Paying for the new teacher contract
BY FRAN SPIELMAN City Hall Reporterfirstname.lastname@example.org September 21, 2012 1:47AM
Updated: October 22, 2012 6:23AM
Mayor Rahm Emanuel could go a long way toward paying for the new teachers contract — without closing schools, raising class size or laying off teachers — by reversing financial maneuvers he ordered last year to prop up the city budget.
Emanuel stripped teachers of a previously negotiated, 4 percent pay raise and used the $80 million in savings to pay the Chicago Police Department retroactively, going back to 2009.
That helped the mayor solve his own budget crisis because it was roughly $70 million more than CPS had originally agreed to reimburse the city for police services in schools.
Emanuel also called a halt to the city’s longstanding policy of subsidizing pensions for non-teaching CPS employees.
In 2012, the mayor ordered CPS to reimburse the city for half of those annual pension costs — $16.2 million — and to assume the entire, $32.5 million-a-year expense in 2013 and beyond.
To help wean the public schools off its pension dependency on the city, Emanuel declared a $60 million surplus in the city’s 159 tax-increment-financing (TIF) districts. CPS got $30 million of that money. The city got $12.5 million.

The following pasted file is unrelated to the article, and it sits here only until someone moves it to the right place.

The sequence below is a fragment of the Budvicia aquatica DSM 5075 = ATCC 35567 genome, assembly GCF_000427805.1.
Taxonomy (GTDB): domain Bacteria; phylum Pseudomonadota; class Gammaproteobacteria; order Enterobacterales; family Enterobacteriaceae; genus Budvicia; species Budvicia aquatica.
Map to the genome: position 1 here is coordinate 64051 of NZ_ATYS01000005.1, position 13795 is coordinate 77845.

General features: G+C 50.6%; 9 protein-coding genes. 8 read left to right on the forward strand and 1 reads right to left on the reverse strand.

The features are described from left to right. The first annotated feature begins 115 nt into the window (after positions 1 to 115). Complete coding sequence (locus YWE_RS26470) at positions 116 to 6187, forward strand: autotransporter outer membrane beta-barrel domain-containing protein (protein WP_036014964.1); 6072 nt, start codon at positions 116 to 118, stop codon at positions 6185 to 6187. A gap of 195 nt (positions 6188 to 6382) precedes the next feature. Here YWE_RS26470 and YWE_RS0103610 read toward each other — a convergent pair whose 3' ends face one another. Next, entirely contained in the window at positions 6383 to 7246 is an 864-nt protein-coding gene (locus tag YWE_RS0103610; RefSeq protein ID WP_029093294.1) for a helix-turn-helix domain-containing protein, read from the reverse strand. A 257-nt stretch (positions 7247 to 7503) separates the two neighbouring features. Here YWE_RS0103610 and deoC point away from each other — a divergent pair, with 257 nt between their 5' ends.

“We pay the pensions for CPS employees who are non-teachers. Nobody can explain why. So, I said, ‘It’s not the whole thing but in the first year, you’re gonna give back at least half of it,’ ” Emanuel told the Chicago Sun-Times editorial board at the time.
“I’m dealing with it by dealing with the TIF piece. I thought that was the right, judicious and smart way to do it.”
The question now is whether Emanuel is willing to reverse either of those maneuvers to help defray the $295 million, four-year cost of the new teachers contract and ease pressure on a school system that has drained every penny of its reserves and faces a $1 billion shortfall next year.
Kathleen Strand, a spokesperson for the city’s Office of Budget and Management, disclosed Thursday that this year’s pension payment already has been waived. “Because of our reforms, spending controls [and higher-than-expected revenues], the city’s 2012 budget has yielded some additional surplus, so the $32.5 million was not needed,” she said.
Asked whether Emanuel was prepared to continue the pension break, Strand said, “The mayor realizes the difficult challenges CPS faces with their budget. The city has its own fiscal challenges and the cost for CPS non-teacher pensions should ultimately be shifted to CPS books. But this needs to be folded into an ongoing larger pension discussion as both agencies are in need of substantial pension reforms.”
Civic Federation President Laurence Msall argued that the pension and police expenses belong to the schools, no matter the financial consequences. “Yes, he could reverse it and assume those responsibilities,” Msall said. “But that would just be the city stepping in to pay for costs the city can’t afford. The city faces an enormous structural deficit of its own. It would be a short-term solution with long-term implications for both the district and municipal government.